Within the general population, medication cost issues are not trivial. One Harris poll reported that 20% of patients listed “medication too costly as the primary reason for not filling prescriptions.20 Among patients with a chronic illness (including diabetes and depression), 18% claimed to have had episodes of cost-related medication restriction.21 Certain subpopulations are particularly vulnerable to higher copayments. Elderly patients or those with chronic conditions are more sensitive to medication costs than younger adults,22,23 as are ethnic minorities, for whom restrictions are further compounded by advancing age.24,25 One third of elderly patients who restricted medication use reported moderate to serious health ramifications.26 These included higher rates of angina and nonfatal heart attacks or strokes, and a reduction in overall health status. Cardiac patients reducing use of antihypertension drugs were 4 to 6 times more likely to suffer serious coronary events.27 Conversely, in patients with diabetes, a 10% improvement in adherence translated into significantly lower glycosylated hemoglobin levels.28

Medication adherence has long been a problem among patients with serious mental illness. In previous work prior to the copayment increase, we found that 40% of VA patients with schizophrenia were poorly adherent with antipsychotic medications, with a linear relationship between adherence and psychiatric admission risk.29,30 Other studies reported similar findings, noting higher hospitalization rates, longer lengths of stay, multiple relapses, additional ED visits, higher treatment costs, and reduced quality of life.31-33 Lindstrom and Bingefors concluded that noncompliance in patients with schizophrenia is the most significant contributor to ineffective drug therapy.34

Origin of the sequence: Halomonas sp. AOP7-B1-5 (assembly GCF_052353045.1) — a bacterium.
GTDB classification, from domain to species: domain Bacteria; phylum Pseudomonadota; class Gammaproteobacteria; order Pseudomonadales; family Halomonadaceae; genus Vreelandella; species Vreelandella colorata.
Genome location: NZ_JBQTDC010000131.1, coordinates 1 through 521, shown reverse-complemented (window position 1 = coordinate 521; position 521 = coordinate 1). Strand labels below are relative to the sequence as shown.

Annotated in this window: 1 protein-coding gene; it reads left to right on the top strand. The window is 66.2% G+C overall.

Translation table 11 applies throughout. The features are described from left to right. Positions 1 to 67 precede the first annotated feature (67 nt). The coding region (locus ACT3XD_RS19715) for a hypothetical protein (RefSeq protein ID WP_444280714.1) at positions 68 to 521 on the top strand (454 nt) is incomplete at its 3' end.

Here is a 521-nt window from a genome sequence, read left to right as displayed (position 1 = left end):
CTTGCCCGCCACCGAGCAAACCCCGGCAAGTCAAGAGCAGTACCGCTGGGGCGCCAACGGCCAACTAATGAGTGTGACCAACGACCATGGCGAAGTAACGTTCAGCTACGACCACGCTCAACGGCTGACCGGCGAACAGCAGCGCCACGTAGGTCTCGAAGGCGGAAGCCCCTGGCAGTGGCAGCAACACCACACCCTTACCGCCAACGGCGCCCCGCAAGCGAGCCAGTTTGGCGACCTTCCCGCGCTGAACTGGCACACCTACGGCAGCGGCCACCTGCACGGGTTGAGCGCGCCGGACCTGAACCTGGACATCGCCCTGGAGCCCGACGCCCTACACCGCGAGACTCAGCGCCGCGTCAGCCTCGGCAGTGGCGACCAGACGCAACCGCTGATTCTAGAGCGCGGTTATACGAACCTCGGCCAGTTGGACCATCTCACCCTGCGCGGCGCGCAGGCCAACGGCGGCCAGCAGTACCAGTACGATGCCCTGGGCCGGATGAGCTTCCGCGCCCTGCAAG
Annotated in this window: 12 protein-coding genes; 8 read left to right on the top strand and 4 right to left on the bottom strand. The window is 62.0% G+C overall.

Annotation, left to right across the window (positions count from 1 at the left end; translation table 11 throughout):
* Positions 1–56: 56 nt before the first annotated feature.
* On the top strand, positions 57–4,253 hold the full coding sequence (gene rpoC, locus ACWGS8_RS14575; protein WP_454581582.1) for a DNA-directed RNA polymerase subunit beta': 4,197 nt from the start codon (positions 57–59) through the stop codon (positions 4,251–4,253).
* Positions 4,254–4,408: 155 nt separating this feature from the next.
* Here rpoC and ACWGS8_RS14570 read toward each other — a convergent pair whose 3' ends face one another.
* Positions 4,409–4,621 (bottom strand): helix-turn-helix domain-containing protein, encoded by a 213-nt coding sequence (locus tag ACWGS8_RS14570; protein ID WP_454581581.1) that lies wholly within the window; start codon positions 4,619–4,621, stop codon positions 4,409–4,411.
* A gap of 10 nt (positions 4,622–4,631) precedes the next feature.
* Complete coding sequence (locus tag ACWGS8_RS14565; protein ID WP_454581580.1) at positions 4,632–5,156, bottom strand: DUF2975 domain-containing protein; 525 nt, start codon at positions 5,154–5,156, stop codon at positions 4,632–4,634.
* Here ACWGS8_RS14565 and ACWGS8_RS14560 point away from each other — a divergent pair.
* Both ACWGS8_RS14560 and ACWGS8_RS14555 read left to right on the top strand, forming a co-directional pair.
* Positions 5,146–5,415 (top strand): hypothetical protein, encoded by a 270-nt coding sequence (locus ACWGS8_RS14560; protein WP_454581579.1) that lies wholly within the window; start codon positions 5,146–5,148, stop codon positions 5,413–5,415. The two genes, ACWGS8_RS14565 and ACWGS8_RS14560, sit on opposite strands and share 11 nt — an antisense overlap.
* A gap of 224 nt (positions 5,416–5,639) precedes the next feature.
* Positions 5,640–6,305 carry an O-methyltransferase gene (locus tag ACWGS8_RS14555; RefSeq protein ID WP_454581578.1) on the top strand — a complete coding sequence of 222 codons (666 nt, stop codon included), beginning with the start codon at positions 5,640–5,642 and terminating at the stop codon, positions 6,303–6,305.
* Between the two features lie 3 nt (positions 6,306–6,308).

The Health Belief Model frequently is used as context for addressing issues of medication adherence.35 It recognizes that patients must balance perceptions of potential treatment benefits with perceptions of potential barriers (eg, costs) when expressing decisions to pursue healthcare services. The chain that links drug costs to nonadherence to negative outcomes is far from hypothetical. Adherence blends a complex mélange of patient characteristics and health beliefs, along with provider and system factors. These include demographics, social support, functional status, the therapeutic relationship, and substance abuse.36-39 A substantial segment of veterans with schizophrenia were already nonadherent before the 2002 policy change. Adding a rising cost further complicates a frustratingly multidimensional phenomenon.

According to the National Psychosis Registry,40 the VA treated 94 395 patients with schizophrenia in FY03, with costs totaling $1.64 billion. Many of these patients had multiple medical or substance abuse comorbidities. Although still relatively modest compared with copayments in other healthcare systems, the $7 copayment triples medication costs for these veterans, whose annual income averages $10 500. In this study, we examine potential ramifications of higher copayments, measured by medication prescriptions and health utilization patterns, along with pharmacy costs from the VA perspective.


Data Source and Study Population The National Psychosis Registry was developed to monitor care provided to veterans with serious mental illness. It provides information on demographics and other characteristics, diagnoses, utilization, pharmacy use, and costs. Pharmacy information includes medication name, fill date, drug class, days supply, and other instructions.